Last week, we introduced the CODA method for quality content. We find it to be a helpful mnemonic that can help you determine whether your content is as engaging and effective as it can be. Once you or your organization gets the hang of producing fantastic content, there still remains one essential piece to the puzzle: consistency.
There are plenty of articles out there that discuss consistency, but what each writer means by consistent content can be ironically variable. In this post, we define the ways in which consistency applies to content so that your organization earn a positive reputation with your prospects, customers, and the public at large.
1. Consistent Quality
Quality content was discussed in-depth in last week’s post. However, quality can not just be achieved once in a while. Your content must always be top-notch. To use our own business as an example, our clients depend on us to deliver quality content every time. It is a top priority for our clients, who often complain about their current partners’ “content implosions.” What they mean by that is the content might meet quality standards for a while in the beginning, but they often find that after a while it “goes off the rails,” which eats up valuable internal resources. While content might not be what your organization specializes in, this concept of consistently high-quality content should apply to your marketing strategy.
2. Consistent Frequency
Whether you have a large global workforce or a single person in charge of creating content, you need to adhere to a schedule. All you need is a calendar. And while every organization’s resources and goals are different, people (your audience, clients, partners, etc.) respond well to regular publication or delivery patterns. They will come to expect content at certain times, and failure to meet those expectations can severely damage the relationships you have been working so hard to build.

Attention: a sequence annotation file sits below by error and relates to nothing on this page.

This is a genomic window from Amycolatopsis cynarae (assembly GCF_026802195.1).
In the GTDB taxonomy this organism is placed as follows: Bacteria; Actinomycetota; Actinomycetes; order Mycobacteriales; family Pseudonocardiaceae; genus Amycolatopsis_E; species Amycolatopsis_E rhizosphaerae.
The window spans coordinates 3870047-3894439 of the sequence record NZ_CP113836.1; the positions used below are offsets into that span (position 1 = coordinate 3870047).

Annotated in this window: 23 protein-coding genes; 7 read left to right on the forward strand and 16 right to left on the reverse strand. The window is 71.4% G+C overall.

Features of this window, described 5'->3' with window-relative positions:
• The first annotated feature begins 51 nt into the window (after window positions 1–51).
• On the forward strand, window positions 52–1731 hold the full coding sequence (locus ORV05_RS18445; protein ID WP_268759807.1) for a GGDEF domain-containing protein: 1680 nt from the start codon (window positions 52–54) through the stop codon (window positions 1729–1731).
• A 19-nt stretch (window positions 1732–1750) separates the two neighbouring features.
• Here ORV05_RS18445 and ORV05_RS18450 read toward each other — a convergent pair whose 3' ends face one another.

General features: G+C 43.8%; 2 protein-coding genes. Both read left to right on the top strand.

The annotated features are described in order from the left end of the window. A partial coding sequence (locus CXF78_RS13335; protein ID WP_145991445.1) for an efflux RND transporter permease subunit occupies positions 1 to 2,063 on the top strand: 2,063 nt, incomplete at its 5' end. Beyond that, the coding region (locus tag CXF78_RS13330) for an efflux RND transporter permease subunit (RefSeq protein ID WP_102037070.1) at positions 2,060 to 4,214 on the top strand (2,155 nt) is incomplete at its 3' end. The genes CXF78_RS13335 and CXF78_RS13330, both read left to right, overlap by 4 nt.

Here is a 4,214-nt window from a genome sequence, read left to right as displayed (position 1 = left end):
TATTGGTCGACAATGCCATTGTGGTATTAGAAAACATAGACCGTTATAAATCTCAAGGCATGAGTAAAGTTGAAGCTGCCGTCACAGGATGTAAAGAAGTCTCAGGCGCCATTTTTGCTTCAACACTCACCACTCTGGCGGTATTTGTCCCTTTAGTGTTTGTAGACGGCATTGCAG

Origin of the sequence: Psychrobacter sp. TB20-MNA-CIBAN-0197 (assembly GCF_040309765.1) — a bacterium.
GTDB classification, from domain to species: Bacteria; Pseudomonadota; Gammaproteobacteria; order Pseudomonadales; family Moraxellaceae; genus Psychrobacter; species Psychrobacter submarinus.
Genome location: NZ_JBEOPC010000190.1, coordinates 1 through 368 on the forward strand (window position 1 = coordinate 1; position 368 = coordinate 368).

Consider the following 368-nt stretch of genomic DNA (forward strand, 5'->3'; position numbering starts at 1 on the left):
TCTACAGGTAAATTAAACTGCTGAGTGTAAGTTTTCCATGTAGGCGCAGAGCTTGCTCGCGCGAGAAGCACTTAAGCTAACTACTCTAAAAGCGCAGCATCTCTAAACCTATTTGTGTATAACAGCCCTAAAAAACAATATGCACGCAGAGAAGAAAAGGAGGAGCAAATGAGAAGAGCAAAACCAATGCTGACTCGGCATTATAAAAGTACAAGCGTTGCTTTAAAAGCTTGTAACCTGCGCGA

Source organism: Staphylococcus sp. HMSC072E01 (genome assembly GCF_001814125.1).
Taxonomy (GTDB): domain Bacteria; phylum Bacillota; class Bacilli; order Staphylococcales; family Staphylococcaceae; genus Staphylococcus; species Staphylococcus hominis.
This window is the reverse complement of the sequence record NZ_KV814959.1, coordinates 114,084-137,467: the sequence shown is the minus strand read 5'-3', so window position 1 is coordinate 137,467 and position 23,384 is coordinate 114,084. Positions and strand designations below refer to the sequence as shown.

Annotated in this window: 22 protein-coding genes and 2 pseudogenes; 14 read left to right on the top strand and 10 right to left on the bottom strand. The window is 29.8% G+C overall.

3. Consistent Voice
Your brand is nothing without a voice. It’s what people hear in their heads as they read your words. Whether on your company blog, Twitter, or in the e-newsletter, the voice should not change with the medium. Keep in mind that finding your organization’s voice is a process. It rarely just happens after writing down a few adjectives to describe how you want people to feel about your company. (However, that’s not a bad place to start.)
4. Consistent Style
The point of having a consistent style across all channels can’t be overstated, yet it often goes overlooked. Many times people confuse style issues with grammar issues. For example, do you use a serial comma or not? You can decide to go either way without violating any grammar rules, but make sure you do it the same way every time. Your organization will encounter all kinds of minor style discrepancies as you embark on a content marketing strategy. Make sure you resolve every one, and update your style guide to reflect them. It might seem tedious at first, but keeping an updated style guide will save your organization loads of time and headaches in the future.
There are certainly other ways in which consistency can apply to your organization’s production of quality content, but the four applications discussed above are essential. With a high attention to detail and strict adherence to schedules and processes, your organization can get on track toward building strong relationships with your audience through the power of consistency.